Nev’s Facebook post on Cancer Rates

Comment to a post on Nev’s Facebook page from 12th July on Cancer rates in NZ

Given that today is my 7th birthday since being sent home “palliative care only” with “terminal melanoma” – this is a subject rather dear to my heart.

To me it is a really complex topic.
It is complex at the molecular and biological level.
It is complex at the level of understanding and belief.
It is complex at the level of social systems, money, markets, culture, incentive structures within complex adaptive systems.

Being told I could be dead in 6 weeks, and that medical science had no hope to offer me, was not on my plan.
It got my attention.
I put all of my 40 years interest in systems, biochemistry, science and statistics to use reading as much relevant material as I could get my eyes on.
I took on all strategies that appeared to have some evidence that they might work, and didn’t cost a lot.

After getting all tumours to go, then having two recurrences, I have settled on what seems to be a minimum workable set for my particular context. I haven’t had a tumour in over 6 years.

And in the big picture, it now seems beyond any shadow of reasonable doubt to me that the very concept of using markets to measure value is now the single greatest risk to all of us.

And that wasn’t always the case.
Markets used to perform many valuable functions.
When most things were genuinely scarce, markets were a very useful method for allocating scarce resources and incentivising the invention of substitutes.
Markets also perform other important functions.
Markets are important tools in distributed decision making, and in risk reduction. And in today’s digital age of advanced computational systems, we can develop alternative mechanisms for all computational functions that markets have historically performed.

The real issue with markets is that they must give zero value to anything that is universally abundant.
That wasn’t much of an issue when only air was universally abundant.
Now that we have fully automated systems that can make a large and exponentially expanding set of goods and services universally abundant, our economic and social systems are reacting by putting in place mechanisms to destroy such abundance and make it a marketable scarcity – that is essentially what all intellectual property laws are. And we see such things emerging at new levels.

The incentive in a market is always to maximise profit, and that requires poverty for some, because if everyone has all they need, then there is no value remaining.

So yes – our medical systems are a mess.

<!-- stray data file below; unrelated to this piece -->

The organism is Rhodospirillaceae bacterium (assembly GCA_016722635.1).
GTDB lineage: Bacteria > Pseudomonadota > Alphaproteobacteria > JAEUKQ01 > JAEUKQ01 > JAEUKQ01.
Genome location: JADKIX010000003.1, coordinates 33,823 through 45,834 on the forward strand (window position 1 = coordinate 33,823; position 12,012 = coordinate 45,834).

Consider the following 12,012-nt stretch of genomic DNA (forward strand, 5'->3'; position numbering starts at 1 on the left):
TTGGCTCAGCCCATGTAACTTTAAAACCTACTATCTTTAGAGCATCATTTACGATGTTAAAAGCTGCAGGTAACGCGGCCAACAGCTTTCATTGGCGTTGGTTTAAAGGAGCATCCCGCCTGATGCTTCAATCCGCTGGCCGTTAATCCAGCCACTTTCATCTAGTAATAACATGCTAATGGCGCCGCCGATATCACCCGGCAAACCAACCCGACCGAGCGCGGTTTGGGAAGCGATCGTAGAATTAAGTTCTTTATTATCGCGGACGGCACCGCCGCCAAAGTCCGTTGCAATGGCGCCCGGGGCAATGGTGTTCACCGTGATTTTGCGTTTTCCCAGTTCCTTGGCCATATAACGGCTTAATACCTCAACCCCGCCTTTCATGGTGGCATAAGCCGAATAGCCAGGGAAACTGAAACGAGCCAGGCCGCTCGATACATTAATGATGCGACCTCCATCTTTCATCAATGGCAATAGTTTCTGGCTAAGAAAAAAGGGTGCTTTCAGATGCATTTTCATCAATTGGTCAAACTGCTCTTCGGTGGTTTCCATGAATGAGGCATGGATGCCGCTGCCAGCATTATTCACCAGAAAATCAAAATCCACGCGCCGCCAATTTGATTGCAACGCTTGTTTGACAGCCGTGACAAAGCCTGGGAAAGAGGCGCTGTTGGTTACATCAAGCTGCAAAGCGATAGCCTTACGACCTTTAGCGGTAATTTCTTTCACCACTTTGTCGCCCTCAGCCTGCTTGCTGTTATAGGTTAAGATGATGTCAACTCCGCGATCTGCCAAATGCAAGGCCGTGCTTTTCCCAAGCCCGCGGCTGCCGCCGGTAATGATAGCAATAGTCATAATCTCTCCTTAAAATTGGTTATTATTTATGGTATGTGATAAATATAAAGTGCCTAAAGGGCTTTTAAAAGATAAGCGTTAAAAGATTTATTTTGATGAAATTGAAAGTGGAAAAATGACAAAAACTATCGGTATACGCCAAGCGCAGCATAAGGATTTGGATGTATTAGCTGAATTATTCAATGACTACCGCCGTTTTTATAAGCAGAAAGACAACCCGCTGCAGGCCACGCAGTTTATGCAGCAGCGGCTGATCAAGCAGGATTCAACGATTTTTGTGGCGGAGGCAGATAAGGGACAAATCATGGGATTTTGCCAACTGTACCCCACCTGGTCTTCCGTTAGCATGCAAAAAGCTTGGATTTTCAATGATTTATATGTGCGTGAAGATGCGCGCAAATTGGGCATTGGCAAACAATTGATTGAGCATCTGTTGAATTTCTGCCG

They are much more about profit, job protection, patch protection, and status (at many different levels); than they are about the health of people in general.
And there are many great individuals in the systems, and the systems wear them down.

The biggest problem at the physical level is diet.
Food sellers like products with long shelf lives, that are easier to manage and make profit from.
Fresh foods are high risk, they spoil easily, and are difficult to manage,
Our personal preferences for sugars and fats were fine when we got our sugars from fresh fruits that we had to forage for, and we had to run down the animals to get their fat.
Now that we can buy long life refined sugars and fats, without all the myriad other essential micro-nutrients that we once got in association with them, we are paying the health costs in diabetes, heart disease, and cancer.
Our diets need to be at least 50% raw fruits and vegetables, if we are to be healthy.
We also need to be getting at least 90% of our calories from plants.
And we need exercise.

And there are lots of other risk factors.
Vitamin C seems to be the rate limiting factor in immune system function for most people. I take about 20g a day as pure L Ascorbic acid dissolved in luke warm water.

You know my story Nev – and some others may not.

We have the technology to deliver health and freedom to every person on the planet, but the beliefs of our past prevent most from seeing the possibilities present, and prime among those beliefs is the myth of money.
It has been a very useful myth and still is in a sense, and that fact blinds most people to the exponentially increasing dangers it now presents.

About Ted Howard NZ

Seems like I might be a cancer survivor. Thinking about the systemic incentives within the world we find ourselves in, and how we might adjust them to provide an environment that supports everyone (no exceptions) - see
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